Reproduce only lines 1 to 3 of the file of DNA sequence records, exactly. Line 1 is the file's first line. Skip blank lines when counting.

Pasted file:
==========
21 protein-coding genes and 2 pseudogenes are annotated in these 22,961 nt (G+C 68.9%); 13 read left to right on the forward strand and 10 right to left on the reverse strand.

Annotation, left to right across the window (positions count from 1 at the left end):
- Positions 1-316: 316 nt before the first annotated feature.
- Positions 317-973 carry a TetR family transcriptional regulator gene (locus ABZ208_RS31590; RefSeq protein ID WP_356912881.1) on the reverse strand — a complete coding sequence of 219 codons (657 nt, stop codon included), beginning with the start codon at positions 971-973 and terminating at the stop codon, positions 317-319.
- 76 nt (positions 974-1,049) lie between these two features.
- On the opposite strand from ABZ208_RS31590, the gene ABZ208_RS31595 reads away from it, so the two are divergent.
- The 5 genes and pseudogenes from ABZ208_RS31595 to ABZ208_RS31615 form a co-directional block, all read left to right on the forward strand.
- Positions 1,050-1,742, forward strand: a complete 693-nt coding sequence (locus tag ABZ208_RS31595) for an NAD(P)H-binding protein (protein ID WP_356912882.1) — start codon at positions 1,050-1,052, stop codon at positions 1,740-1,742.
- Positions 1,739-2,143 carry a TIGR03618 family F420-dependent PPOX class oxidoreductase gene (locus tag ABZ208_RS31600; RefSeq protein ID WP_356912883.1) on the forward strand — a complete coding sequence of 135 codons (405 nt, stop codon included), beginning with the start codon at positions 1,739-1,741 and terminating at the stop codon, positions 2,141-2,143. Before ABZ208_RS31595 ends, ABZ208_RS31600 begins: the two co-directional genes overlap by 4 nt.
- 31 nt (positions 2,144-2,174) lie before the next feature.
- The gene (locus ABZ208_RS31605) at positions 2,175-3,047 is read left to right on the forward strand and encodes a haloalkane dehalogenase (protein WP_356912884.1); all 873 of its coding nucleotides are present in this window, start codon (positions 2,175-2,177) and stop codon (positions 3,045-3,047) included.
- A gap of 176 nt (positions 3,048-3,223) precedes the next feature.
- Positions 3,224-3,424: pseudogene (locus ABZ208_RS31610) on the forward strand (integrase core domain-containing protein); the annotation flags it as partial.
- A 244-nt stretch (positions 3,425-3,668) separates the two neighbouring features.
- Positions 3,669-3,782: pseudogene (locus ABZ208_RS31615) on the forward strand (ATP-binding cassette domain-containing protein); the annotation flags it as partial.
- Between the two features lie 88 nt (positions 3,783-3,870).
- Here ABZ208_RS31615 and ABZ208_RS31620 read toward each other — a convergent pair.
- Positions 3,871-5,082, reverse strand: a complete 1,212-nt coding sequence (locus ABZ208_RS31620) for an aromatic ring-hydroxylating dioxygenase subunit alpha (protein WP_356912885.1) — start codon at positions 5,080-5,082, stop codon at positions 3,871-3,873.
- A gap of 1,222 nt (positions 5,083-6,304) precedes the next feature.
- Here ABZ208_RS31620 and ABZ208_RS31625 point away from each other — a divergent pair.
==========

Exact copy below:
21 protein-coding genes and 2 pseudogenes are annotated in these 22,961 nt (G+C 68.9%); 13 read left to right on the forward strand and 10 right to left on the reverse strand.

Annotation, left to right across the window (positions count from 1 at the left end):
- Positions 1-316: 316 nt before the first annotated feature.